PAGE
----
Charlie Starr, leader and main songwriter of the band, took time out from his schedule to talk about writing The Whippoorwill, how the songs were selected, and just what he hopes fans hear in the band’s latest release:
OS: You must feel great about having The Whippoorwill released.
CS: Yes, it was such a long time between making this album and the last album (Little Piece of Dixie from 2010). I had a lot of songs written that we had been playing live already. We were were excited to record those even though they weren’t new to us and our fans anymore. We definitely had those down!
Kip Moore’s debut title Up All Night, is well named, because the newly minted country star hasn’t had much downtime since the album came out this spring. Not only did his single “Somethin’ ‘Bout a Truck,” become a Platinum seller and summertime anthem but his next single “Beer Money,” is headed in the same direction. Always a road warrior, Moore has just signed onto Eric Church’s Blood, Sweat & Beers Tour and is making plenty of high-profile appearances, too. Recently Moore shared some of his precious downtime telling us about the past few month including the one thing he can’t get even though he tries and tries (hint: it’s got four wheels).
OS: So what is the story with the truck? Did you get it?
KM: I finally got a new truck! It’s great. I was driving around in it yesterday before I left and it’s great.
OS: So this is the kind of truck you sang about in “Somethin’ ‘Bout a Truck?”
KM: No, this is a new one. That was an ’86 that I wanted. I still haven’t found one of those.
OS: “Beer Money” has been doing well on the radio. Congratulations! You wrote that one, didn’t you?
KM: I wrote all the songs on the record and, you know, just growing up in my hometown I just remember feeling that way all that way through college. The whole week was all about savoring what was coming, making just enough money for fun on the weekend. Small town life can be very suppressing for a young person. When you are older and settled down, that life make sense. When you are young, everybody lives for the weekend. It was all about Ramen noodles and we had a case of the cheapest most water downed beer. But it was all great. Continue reading ‘Exclusive Q and A: Kip Moore Talks Trucks, Touring and Eric Church’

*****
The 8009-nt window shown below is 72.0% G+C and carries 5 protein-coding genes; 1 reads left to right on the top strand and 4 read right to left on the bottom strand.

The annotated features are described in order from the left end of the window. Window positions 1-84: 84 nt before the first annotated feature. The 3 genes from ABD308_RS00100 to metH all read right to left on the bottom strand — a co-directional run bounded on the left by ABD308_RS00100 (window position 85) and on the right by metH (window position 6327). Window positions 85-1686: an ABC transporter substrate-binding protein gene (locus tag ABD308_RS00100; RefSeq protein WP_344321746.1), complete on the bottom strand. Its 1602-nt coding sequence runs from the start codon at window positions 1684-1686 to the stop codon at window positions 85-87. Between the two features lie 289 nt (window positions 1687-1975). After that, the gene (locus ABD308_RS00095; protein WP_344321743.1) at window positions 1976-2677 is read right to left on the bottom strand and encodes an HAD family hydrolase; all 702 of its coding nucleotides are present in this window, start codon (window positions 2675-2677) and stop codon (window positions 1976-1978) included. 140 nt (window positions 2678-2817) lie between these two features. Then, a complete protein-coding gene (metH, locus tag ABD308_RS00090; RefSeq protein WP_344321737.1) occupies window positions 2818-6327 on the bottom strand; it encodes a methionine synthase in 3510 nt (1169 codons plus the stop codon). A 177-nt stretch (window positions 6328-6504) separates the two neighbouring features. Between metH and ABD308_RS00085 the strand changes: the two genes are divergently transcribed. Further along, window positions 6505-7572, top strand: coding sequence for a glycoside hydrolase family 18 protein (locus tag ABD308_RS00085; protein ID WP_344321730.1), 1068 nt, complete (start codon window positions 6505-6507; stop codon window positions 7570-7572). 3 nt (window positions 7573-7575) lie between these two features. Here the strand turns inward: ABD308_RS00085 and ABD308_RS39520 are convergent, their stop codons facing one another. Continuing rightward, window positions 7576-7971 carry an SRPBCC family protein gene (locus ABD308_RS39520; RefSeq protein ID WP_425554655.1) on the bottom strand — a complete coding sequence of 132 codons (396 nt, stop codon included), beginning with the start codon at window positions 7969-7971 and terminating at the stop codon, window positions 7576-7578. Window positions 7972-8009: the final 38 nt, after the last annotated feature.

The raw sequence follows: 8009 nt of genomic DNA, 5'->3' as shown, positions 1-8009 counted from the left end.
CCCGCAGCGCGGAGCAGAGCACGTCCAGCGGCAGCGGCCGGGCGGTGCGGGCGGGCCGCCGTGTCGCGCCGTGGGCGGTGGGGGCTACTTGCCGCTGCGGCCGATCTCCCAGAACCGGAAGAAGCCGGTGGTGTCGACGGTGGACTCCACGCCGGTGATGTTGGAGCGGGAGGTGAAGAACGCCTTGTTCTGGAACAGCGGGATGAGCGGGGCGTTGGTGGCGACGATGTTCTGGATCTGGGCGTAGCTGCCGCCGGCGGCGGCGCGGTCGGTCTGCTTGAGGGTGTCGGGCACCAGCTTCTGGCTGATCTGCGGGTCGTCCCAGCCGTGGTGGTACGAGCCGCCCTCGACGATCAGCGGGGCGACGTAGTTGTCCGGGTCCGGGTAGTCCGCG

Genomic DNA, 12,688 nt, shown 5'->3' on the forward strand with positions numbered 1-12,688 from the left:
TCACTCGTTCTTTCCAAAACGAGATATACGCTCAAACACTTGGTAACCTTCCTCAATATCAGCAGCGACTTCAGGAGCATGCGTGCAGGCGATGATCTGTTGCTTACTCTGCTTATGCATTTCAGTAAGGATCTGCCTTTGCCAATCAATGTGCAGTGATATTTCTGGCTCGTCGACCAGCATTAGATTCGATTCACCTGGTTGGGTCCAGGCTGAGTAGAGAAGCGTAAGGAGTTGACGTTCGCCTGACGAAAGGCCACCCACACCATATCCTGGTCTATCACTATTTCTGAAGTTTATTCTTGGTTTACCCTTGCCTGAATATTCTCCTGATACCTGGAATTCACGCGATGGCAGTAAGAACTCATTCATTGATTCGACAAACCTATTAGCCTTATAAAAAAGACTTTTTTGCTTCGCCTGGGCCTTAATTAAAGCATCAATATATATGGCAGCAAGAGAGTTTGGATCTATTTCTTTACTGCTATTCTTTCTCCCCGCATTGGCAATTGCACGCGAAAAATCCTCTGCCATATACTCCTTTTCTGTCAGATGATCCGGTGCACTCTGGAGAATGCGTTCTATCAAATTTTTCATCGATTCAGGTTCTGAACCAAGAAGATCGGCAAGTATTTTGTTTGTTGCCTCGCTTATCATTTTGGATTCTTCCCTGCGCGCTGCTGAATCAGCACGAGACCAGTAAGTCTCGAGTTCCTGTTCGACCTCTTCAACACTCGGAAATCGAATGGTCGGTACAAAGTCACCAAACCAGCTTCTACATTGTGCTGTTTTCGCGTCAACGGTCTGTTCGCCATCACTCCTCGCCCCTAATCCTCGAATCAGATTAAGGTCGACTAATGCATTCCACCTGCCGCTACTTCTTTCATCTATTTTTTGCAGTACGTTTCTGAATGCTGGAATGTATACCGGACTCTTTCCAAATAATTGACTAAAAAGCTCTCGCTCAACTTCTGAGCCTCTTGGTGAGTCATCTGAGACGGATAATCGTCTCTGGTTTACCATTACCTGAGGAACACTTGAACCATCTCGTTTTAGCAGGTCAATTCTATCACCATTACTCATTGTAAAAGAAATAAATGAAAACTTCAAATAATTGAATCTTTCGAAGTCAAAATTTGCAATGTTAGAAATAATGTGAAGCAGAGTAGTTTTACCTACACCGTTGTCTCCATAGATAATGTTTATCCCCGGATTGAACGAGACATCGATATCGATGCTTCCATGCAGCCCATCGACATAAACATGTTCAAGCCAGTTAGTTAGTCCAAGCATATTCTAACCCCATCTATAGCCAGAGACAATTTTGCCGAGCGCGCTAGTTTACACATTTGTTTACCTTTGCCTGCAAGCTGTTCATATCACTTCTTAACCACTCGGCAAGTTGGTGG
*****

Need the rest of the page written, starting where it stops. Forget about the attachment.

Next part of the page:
Worley’s first album in two years, One Time Around, is slated for June release, the same month he’ll host the three-day BamaJam music extravaganza, and that’s just for starters.
The man behind more than twenty charted hit singles including “A Good Day to Run,” “I Miss My Friend,” “Have you Forgotten” and more took some time from his busy schedule to talk to OurStage about his latest single, his new album and more.
OS: We’ve missed you! Where have you been?
DW: I took a little time off. I have still been touring but I put the whole routine of grinding out one album after another on hold for a while. I have a little four-year-old daughter and I needed to eliminate something from my busy schedule to be a better dad. We toured pretty heavily last year and had a good year, but we’ve been off the radio for almost two years now. I got back in the mood to work on music. I made my own record on my own dime. I had no problem putting a deal together…with complete funding from outside sources.
We have a real determined team of people together that are excited to make this thing work and we’re having a blast working it. Watching it start to grow is a hoot. It’s your baby and people out there are very receptive.